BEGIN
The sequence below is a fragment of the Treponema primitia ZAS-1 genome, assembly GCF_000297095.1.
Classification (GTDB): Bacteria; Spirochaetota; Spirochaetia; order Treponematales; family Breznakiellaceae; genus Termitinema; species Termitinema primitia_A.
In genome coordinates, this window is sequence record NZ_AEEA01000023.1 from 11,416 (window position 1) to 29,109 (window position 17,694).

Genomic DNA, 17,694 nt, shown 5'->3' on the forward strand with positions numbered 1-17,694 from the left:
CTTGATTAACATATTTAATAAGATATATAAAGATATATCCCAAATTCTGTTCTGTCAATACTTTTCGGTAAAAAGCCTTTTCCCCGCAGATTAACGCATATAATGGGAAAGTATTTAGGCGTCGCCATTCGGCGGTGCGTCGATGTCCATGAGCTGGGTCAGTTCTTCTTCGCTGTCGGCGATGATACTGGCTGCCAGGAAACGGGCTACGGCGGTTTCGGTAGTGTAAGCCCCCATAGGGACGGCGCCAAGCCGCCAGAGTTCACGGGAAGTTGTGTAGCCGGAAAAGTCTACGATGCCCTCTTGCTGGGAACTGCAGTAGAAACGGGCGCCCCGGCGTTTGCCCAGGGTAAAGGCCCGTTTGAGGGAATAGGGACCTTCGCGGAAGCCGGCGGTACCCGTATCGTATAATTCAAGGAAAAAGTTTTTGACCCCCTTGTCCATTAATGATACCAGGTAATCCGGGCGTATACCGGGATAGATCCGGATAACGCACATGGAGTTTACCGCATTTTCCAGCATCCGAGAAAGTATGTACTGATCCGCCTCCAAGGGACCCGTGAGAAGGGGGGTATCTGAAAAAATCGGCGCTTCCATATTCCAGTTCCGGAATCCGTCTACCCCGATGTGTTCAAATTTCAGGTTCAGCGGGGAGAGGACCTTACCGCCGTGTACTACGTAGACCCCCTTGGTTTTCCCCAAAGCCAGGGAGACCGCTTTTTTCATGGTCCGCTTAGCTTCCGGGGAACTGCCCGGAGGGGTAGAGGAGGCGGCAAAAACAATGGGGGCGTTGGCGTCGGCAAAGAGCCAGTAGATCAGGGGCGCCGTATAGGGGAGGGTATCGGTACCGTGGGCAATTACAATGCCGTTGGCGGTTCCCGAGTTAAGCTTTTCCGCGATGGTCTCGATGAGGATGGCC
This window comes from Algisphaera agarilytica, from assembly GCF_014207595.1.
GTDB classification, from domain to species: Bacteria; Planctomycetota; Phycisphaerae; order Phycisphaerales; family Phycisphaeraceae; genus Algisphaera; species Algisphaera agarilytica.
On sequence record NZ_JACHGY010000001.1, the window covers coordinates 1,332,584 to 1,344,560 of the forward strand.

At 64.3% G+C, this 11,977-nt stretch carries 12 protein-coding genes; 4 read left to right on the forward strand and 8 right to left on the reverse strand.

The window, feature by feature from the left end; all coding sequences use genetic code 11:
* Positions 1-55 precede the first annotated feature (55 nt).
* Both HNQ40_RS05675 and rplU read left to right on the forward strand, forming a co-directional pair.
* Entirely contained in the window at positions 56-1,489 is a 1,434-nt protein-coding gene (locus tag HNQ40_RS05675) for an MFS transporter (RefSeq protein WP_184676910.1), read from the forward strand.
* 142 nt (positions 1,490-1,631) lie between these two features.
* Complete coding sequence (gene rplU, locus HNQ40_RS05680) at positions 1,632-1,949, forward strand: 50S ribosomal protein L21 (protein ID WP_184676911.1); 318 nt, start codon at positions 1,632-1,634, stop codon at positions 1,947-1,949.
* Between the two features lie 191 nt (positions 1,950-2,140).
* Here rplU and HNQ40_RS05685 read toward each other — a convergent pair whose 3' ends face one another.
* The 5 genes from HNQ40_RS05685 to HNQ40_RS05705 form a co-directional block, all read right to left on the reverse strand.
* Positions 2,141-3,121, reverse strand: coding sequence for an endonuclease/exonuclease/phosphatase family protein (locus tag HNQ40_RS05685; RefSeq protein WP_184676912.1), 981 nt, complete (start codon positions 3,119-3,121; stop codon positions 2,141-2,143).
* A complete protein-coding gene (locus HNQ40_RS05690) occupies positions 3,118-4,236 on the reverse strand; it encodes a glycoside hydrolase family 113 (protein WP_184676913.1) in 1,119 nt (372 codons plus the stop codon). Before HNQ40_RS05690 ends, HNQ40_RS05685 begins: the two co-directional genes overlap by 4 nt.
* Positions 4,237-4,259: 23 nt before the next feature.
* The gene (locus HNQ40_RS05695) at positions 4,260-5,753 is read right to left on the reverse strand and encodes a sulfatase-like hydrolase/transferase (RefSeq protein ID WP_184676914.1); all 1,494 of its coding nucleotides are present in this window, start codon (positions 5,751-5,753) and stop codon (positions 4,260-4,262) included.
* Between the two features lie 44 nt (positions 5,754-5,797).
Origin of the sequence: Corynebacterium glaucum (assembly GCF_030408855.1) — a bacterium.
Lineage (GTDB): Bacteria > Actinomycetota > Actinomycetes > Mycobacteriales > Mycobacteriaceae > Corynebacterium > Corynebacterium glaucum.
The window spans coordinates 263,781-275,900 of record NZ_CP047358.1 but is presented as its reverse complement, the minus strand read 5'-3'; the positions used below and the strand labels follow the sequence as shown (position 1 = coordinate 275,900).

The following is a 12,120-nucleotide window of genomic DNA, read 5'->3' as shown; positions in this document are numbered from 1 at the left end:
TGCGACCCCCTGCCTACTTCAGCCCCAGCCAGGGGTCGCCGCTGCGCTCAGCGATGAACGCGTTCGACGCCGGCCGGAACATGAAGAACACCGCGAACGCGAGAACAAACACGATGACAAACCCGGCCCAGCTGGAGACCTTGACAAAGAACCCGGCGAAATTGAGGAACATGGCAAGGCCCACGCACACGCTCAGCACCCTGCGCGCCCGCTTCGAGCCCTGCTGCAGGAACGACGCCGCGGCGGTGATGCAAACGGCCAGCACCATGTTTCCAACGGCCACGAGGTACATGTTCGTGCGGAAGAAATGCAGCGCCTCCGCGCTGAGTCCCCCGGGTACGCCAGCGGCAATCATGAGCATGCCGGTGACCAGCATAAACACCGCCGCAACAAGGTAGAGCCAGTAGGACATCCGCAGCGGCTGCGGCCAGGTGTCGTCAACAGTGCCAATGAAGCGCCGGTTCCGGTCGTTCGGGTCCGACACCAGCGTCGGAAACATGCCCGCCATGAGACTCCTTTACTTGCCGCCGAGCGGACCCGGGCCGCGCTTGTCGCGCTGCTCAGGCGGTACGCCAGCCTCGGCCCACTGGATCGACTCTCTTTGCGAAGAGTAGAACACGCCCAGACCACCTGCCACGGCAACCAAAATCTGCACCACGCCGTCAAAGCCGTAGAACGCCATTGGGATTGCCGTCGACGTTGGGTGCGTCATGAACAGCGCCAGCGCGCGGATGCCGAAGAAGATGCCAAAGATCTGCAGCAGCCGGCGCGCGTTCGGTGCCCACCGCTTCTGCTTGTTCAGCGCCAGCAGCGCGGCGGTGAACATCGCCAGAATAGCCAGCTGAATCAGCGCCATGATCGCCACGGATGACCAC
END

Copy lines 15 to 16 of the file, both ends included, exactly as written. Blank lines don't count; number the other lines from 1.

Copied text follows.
* Complete coding sequence (gene rplU, locus HNQ40_RS05680) at positions 1,632-1,949, forward strand: 50S ribosomal protein L21 (protein ID WP_184676911.1); 318 nt, start codon at positions 1,632-1,634, stop codon at positions 1,947-1,949.
* Between the two features lie 191 nt (positions 1,950-2,140).